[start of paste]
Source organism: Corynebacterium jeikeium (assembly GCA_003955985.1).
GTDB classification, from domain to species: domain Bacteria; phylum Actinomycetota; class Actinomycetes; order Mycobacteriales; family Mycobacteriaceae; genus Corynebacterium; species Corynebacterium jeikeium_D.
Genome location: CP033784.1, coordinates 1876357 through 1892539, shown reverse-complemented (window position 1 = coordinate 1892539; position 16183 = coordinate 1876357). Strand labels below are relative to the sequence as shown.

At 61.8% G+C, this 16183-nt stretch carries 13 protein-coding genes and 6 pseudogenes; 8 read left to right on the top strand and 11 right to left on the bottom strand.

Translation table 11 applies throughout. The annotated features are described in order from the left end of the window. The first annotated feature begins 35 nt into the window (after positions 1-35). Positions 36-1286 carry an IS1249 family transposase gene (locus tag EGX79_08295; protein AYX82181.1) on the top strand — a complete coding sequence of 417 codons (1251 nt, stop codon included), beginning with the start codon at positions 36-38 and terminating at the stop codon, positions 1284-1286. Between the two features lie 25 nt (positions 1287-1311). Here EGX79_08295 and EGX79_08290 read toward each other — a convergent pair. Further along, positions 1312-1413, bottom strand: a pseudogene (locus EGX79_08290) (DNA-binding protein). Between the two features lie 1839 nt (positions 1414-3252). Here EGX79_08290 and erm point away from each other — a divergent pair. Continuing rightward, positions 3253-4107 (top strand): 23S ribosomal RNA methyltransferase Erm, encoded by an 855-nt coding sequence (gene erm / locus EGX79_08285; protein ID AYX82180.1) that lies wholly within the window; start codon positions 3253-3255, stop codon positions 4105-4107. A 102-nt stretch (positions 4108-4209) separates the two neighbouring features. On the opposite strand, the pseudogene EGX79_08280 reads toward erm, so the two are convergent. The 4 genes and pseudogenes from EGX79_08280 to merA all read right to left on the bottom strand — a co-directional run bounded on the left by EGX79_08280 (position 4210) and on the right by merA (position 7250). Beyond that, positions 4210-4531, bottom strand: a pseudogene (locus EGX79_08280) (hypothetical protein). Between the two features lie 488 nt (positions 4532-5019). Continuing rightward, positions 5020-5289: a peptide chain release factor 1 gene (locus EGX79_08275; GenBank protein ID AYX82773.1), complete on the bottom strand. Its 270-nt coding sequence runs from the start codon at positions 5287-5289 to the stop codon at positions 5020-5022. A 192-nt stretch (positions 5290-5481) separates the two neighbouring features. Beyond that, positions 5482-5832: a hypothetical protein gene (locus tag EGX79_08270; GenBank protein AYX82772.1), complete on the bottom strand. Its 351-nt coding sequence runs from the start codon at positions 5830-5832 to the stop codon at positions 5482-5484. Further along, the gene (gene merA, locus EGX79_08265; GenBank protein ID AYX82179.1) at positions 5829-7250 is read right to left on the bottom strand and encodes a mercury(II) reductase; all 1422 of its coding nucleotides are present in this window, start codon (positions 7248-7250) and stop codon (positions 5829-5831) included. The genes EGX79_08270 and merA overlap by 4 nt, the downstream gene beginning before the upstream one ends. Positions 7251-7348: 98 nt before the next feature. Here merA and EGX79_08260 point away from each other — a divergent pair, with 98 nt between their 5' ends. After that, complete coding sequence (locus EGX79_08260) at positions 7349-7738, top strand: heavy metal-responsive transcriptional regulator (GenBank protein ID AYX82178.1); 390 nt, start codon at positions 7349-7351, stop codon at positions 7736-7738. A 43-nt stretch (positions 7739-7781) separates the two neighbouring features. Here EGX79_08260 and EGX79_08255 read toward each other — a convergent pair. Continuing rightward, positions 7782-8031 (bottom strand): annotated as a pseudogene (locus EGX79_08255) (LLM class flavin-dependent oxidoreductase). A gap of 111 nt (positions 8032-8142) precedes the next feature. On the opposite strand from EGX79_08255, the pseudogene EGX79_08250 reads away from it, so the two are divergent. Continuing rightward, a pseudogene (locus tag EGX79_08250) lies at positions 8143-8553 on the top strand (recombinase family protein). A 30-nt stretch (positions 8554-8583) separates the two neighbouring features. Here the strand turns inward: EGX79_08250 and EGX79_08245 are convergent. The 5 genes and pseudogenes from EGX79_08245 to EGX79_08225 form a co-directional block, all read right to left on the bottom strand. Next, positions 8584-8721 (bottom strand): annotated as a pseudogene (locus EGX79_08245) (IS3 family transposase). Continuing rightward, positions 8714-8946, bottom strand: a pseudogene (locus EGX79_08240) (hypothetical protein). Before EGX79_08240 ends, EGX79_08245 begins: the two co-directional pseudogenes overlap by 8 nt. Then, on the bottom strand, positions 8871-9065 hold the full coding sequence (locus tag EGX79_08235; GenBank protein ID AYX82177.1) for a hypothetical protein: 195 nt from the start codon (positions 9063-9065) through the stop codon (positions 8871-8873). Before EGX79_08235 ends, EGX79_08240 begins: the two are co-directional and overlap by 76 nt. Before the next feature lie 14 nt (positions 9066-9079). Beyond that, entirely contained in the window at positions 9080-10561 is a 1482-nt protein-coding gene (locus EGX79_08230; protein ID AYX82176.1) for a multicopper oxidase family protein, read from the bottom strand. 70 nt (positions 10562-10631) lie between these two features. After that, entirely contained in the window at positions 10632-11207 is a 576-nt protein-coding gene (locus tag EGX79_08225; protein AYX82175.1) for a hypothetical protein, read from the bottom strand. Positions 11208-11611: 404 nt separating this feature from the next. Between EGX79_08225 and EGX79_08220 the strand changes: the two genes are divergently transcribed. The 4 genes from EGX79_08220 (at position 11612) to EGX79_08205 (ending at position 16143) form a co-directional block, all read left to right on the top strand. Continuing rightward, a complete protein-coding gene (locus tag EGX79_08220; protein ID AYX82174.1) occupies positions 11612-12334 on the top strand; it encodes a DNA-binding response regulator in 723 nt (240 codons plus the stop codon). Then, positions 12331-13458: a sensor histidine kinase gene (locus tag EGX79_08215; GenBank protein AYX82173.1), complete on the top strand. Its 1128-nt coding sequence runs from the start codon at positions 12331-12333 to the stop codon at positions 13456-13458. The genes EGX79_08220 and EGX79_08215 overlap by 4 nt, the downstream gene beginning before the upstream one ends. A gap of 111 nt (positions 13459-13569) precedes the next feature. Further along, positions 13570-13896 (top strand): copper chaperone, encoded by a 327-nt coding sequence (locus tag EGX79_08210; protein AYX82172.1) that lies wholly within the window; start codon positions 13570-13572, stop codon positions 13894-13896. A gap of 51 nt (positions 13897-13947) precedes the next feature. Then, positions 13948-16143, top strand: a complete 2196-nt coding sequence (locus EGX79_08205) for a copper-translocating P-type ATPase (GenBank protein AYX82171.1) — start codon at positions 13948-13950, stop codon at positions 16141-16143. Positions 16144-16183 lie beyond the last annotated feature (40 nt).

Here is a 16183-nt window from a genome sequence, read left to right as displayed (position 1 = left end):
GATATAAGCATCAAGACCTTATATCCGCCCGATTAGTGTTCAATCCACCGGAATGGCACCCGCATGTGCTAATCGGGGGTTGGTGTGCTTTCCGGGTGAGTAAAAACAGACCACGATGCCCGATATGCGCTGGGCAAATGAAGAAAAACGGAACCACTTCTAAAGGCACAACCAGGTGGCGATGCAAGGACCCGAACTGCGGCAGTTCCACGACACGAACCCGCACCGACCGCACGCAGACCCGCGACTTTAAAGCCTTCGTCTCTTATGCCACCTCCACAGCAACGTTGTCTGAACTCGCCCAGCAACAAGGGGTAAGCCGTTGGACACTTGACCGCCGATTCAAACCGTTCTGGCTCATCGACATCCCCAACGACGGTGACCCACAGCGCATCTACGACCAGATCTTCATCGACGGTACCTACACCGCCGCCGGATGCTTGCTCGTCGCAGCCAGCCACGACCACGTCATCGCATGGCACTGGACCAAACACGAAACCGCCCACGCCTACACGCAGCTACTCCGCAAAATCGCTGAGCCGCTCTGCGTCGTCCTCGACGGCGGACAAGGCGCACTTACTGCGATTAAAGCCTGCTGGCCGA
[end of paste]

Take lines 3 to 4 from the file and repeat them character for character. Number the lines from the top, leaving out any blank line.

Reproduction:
Genome location: CP033784.1, coordinates 1876357 through 1892539, shown reverse-complemented (window position 1 = coordinate 1892539; position 16183 = coordinate 1876357). Strand labels below are relative to the sequence as shown.

At 61.8% G+C, this 16183-nt stretch carries 13 protein-coding genes and 6 pseudogenes; 8 read left to right on the top strand and 11 right to left on the bottom strand.